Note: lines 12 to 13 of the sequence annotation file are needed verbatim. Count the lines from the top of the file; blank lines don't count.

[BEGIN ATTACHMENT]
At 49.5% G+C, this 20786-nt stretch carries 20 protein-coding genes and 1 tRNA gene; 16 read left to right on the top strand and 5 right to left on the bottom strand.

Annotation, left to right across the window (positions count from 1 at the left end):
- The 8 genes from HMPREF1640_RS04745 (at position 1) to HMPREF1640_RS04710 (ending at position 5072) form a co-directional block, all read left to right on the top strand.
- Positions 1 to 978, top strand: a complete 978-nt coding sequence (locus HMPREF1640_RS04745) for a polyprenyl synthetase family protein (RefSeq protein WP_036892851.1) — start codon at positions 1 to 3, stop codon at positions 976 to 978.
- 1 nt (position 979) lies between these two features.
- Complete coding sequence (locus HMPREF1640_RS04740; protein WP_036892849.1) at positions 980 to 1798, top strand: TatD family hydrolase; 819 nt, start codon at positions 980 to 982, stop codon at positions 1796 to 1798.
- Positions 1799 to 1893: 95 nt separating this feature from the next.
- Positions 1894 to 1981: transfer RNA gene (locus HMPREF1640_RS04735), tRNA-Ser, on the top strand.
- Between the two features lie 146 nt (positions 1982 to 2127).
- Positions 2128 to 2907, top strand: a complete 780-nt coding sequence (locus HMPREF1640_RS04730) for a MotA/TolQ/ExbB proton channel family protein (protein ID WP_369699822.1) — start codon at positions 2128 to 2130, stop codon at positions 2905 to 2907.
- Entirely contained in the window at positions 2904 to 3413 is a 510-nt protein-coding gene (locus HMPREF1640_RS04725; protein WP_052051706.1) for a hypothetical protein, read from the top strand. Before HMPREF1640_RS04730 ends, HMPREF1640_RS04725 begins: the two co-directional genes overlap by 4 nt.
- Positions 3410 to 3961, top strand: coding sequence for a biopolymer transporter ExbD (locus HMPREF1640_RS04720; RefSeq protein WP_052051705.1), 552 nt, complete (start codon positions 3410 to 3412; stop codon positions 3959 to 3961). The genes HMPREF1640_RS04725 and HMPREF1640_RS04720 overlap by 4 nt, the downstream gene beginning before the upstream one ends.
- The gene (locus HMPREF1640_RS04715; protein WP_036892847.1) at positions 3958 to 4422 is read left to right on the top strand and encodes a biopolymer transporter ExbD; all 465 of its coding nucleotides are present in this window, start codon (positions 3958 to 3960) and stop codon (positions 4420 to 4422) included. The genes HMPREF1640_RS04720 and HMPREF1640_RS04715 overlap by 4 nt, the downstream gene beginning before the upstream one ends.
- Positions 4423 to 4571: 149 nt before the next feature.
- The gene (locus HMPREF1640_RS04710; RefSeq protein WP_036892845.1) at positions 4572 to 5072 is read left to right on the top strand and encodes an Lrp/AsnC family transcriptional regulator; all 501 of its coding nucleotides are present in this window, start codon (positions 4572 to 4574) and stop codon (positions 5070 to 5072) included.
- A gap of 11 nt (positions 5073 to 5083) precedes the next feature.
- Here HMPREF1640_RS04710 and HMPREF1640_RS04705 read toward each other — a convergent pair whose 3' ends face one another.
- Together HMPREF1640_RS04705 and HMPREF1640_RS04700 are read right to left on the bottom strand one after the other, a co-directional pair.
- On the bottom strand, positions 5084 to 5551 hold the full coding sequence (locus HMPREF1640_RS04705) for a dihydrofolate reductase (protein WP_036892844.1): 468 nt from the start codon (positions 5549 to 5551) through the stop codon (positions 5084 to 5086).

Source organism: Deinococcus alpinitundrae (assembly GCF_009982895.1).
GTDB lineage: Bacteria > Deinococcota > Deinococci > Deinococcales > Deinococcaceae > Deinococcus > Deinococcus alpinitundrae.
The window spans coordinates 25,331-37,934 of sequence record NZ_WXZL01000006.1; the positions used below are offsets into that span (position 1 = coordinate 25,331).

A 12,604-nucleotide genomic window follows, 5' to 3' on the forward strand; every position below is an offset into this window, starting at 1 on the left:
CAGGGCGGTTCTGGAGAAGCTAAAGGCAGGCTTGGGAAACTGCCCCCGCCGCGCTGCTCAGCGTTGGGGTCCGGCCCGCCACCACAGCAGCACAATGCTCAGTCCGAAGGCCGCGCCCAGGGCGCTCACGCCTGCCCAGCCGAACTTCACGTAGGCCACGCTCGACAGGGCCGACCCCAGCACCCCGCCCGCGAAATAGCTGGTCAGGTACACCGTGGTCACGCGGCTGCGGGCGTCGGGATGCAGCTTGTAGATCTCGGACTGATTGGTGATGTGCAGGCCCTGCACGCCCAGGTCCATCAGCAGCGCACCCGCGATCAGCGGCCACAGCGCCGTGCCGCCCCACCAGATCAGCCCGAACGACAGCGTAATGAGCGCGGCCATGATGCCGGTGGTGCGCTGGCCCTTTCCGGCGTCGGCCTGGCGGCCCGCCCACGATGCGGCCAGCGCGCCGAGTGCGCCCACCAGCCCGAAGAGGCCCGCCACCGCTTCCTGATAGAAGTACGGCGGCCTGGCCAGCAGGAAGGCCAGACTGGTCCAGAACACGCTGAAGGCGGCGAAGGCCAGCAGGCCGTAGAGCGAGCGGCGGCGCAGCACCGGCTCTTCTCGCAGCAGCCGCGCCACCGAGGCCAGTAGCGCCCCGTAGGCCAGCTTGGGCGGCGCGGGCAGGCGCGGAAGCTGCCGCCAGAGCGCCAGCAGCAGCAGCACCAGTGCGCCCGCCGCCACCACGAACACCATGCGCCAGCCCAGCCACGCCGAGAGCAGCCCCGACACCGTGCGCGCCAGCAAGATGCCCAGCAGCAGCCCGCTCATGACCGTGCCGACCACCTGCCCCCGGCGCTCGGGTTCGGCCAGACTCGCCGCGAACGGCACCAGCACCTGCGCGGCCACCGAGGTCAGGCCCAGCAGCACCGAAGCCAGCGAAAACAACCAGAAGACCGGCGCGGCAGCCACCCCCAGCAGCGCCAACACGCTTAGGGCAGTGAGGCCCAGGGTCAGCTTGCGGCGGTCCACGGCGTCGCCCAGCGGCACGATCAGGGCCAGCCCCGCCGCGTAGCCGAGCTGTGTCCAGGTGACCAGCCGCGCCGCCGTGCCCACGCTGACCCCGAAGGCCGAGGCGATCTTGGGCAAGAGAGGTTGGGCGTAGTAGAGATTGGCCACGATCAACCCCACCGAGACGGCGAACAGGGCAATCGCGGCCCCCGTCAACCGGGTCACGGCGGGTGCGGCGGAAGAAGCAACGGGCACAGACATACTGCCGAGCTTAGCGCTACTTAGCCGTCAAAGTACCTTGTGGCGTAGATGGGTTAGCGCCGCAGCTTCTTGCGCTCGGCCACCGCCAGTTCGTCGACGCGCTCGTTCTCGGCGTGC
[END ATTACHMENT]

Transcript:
- Positions 3410 to 3961, top strand: coding sequence for a biopolymer transporter ExbD (locus HMPREF1640_RS04720; RefSeq protein WP_052051705.1), 552 nt, complete (start codon positions 3410 to 3412; stop codon positions 3959 to 3961). The genes HMPREF1640_RS04725 and HMPREF1640_RS04720 overlap by 4 nt, the downstream gene beginning before the upstream one ends.
- The gene (locus HMPREF1640_RS04715; protein WP_036892847.1) at positions 3958 to 4422 is read left to right on the top strand and encodes a biopolymer transporter ExbD; all 465 of its coding nucleotides are present in this window, start codon (positions 3958 to 3960) and stop codon (positions 4420 to 4422) included. The genes HMPREF1640_RS04720 and HMPREF1640_RS04715 overlap by 4 nt, the downstream gene beginning before the upstream one ends.